In addition, greater global restrictions on how organizations can collect and use data, could interfere with the effective development of AI algorithms that can require massive datasets, so we also can expect to see the rise of synthetic data as training data for AI solutions.

Rise of UX

Keeping in line with tighter and more discerning tech budgets, organizations embarking on digital transformation projects will more closely rely on user experience (UX) and service design as a first step. Many firms know too well the experience of spending lots of money and resources on projects that somehow miss the mark and fail to meet user expectations.

In 2023, we can expect to see greater emphasis and investments in human-centric design thinking, journey mapping, storytelling, prototyping and other design activities that remove some of the risk in software and AI development and help them retain and grow customers by more accurately meeting their needs.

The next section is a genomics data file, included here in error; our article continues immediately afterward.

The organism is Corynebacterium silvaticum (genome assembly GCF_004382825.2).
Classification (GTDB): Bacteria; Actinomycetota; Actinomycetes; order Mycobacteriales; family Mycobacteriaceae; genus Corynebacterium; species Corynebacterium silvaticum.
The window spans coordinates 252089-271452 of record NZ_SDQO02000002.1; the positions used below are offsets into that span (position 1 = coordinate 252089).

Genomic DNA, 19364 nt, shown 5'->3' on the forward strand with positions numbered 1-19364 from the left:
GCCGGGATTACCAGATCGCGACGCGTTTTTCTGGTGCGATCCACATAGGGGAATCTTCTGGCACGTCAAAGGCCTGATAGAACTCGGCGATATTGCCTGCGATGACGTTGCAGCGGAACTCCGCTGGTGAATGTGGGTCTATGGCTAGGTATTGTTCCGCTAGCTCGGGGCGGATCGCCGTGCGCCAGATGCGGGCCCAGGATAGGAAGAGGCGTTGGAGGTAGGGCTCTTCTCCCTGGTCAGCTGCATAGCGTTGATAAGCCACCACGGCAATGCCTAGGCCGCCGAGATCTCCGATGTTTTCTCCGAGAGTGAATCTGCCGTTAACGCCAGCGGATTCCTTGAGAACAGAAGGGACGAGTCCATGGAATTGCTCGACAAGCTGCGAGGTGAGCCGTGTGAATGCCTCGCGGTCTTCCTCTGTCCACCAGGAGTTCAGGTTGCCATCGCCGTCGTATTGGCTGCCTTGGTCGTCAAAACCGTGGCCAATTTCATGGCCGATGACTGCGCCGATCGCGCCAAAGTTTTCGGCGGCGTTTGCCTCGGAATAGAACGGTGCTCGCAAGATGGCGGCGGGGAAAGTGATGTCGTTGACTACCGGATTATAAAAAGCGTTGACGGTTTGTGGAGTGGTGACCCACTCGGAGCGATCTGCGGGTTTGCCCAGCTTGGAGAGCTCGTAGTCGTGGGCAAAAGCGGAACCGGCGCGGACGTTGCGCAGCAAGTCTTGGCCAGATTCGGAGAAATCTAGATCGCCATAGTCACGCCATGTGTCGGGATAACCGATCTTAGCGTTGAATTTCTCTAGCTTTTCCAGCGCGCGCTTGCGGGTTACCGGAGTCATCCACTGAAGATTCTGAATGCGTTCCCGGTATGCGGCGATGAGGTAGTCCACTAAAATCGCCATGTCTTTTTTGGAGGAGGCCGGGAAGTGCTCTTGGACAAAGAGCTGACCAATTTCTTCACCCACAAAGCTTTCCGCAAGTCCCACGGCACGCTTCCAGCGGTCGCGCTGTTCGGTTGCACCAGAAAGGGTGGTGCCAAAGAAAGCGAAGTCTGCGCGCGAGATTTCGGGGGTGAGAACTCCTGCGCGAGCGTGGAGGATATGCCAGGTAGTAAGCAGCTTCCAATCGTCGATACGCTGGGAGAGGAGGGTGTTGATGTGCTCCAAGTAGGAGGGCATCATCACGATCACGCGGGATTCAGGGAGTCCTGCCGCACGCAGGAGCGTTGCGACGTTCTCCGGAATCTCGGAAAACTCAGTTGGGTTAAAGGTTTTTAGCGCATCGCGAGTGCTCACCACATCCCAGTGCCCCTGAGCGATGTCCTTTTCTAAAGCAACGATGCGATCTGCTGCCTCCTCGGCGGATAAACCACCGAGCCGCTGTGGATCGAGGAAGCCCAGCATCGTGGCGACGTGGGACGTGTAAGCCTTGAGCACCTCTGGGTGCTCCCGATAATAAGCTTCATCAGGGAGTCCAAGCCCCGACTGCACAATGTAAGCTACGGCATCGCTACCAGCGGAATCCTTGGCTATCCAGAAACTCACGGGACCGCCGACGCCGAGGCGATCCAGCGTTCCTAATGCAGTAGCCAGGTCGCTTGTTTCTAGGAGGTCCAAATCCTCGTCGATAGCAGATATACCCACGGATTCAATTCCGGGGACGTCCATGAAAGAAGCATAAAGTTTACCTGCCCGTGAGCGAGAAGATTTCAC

3D Intelligence

A shift from 2D to 3D geospatial data will grow across markets as varied as Aerospace & Defense, consumer apps and healthcare, providing greater use of simulation in industries that have not yet taken advantage of it. 3D geospatial intelligence will provide them with deeper clarity and insights. For example, we can expect to see Google maps and other GPS systems moving to 3D images to provide better location context and visibility. New markets, such as Insurance, will be relying on computer vision solutions trained on 3D images to help assess flood regions after a storm or help governments with more accurate urban planning.